Including initial I am saying that makes absolutely no difference to the syntax of the statement that follows. And made you more susceptible to infection is a pretty long verb phrase, so let's consider a simple one-word Present Tense verb (which again makes no difference to the syntax)...
1: Alcohol evaporates, as does water
2: Alcohol evaporates, as water does
In principle both the above are syntactically valid and mean the same - but version #1 is "marked" (it's an "unusual" form today, because in modern English the subject noun usually comes before the verb).
But in practice, this particularly subject/verb reversal has been retained as something of a "frozen form", so my example #1 is actually more common than #2. Note that this usage only applies after as - NOT after the near-equivalent like...
3: Alcohol evaporates, like does water <~~~ IDIOMATICALLY UNACCEPTABLE!
4: Alcohol evaporates, like water does
5: Alcohol evaporates, like water
Note example #5, showing that we can discard the auxiliary / helper verb does. Also note these two slightly different interpretations that could apply to all my examples (except #3, which is simply invalid)...
a:) Alcohol evaporates. Water also evaporates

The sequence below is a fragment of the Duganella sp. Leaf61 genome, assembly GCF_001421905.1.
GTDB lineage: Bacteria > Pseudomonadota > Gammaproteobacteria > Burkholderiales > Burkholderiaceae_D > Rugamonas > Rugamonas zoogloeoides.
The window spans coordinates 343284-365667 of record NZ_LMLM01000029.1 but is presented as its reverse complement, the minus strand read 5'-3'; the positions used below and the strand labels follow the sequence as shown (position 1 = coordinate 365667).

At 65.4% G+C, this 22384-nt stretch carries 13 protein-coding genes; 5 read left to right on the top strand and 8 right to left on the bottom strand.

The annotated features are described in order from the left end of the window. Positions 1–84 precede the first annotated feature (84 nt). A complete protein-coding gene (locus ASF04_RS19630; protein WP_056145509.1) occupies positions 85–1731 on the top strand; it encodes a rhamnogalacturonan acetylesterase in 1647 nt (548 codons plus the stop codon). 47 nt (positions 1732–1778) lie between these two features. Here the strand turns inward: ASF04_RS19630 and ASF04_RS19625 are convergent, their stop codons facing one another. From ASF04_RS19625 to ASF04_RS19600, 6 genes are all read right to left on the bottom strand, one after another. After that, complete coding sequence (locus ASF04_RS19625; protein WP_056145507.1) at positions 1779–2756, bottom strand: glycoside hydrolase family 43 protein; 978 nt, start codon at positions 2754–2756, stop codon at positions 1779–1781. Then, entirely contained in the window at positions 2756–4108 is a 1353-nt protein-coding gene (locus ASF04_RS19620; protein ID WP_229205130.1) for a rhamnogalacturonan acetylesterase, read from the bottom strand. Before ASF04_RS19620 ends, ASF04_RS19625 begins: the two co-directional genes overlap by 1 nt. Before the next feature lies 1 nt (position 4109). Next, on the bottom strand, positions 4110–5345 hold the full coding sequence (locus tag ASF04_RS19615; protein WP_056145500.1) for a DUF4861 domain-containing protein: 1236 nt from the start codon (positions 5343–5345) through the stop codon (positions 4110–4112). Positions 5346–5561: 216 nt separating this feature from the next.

b:) Alcohol evaporates. Water evaporates in the same way that alcohol evaporates
Since there's only really one way that liquids can evaporate, that's not a very meaningful distinction. But consider a slightly different context...
6: I eat fish, as do the Japanese
7: I eat fish, as the Japanese do
8: I eat fish, like the Japanese do
9: I eat fish, like the Japanese
Some native speakers would say that #6 is more likely to simply mean I eat fish. The Japanese also eat fish, whereas the others carry stronger implications that the way I eat fish (raw, using chopsticks) is similar to the way (stereotypical) Japanese do.
Some native speakers will also say it makes a difference whether I include a comma (pause, in speech) before as. But even if that's true, it doesn't invalidate the points I'm making here.
TL;DR: The construction [Subject1] [Verb] as does [Subject2] inverts the normal subject+_verb sequence for Subject2 and does. This was common in English back in Shakespeare's time, but it only survives today in certain specific contexts. Using it today is thus slightly "formal, literary". Consider...
10: I watch TV, as do you
11: I watch TV, as you do
12: I watch TV, like you [do]
All these examples mean (approximately) the same thing. But they're in decreasing order of formality.